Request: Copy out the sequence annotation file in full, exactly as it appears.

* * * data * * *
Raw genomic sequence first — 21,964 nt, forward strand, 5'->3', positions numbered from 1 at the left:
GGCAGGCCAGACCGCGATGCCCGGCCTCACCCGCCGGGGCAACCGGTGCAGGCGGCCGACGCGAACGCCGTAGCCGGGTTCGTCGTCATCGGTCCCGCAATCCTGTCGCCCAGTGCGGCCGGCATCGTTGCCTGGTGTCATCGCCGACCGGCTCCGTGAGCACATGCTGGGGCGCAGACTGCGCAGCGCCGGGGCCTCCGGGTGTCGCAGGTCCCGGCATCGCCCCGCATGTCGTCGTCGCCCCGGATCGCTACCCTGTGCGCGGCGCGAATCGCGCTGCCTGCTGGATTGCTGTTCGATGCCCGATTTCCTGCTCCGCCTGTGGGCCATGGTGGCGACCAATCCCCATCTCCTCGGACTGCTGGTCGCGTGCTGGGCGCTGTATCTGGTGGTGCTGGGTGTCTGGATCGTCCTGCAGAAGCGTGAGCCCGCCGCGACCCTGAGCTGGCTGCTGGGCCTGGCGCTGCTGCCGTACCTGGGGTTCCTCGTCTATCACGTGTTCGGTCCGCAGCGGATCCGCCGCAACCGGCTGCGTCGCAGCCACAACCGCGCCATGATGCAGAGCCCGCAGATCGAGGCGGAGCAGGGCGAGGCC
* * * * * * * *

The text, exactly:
Raw genomic sequence first — 21,964 nt, forward strand, 5'->3', positions numbered from 1 at the left:
GGCAGGCCAGACCGCGATGCCCGGCCTCACCCGCCGGGGCAACCGGTGCAGGCGGCCGACGCGAACGCCGTAGCCGGGTTCGTCGTCATCGGTCCCGCAATCCTGTCGCCCAGTGCGGCCGGCATCGTTGCCTGGTGTCATCGCCGACCGGCTCCGTGAGCACATGCTGGGGCGCAGACTGCGCAGCGCCGGGGCCTCCGGGTGTCGCAGGTCCCGGCATCGCCCCGCATGTCGTCGTCGCCCCGGATCGCTACCCTGTGCGCGGCGCGAATCGCGCTGCCTGCTGGATTGCTGTTCGATGCCCGATTTCCTGCTCCGCCTGTGGGCCATGGTGGCGACCAATCCCCATCTCCTCGGACTGCTGGTCGCGTGCTGGGCGCTGTATCTGGTGGTGCTGGGTGTCTGGATCGTCCTGCAGAAGCGTGAGCCCGCCGCGACCCTGAGCTGGCTGCTGGGCCTGGCGCTGCTGCCGTACCTGGGGTTCCTCGTCTATCACGTGTTCGGTCCGCAGCGGATCCGCCGCAACCGGCTGCGTCGCAGCCACAACCGCGCCATGATGCAGAGCCCGCAGATCGAGGCGGAGCAGGGCGAGGCC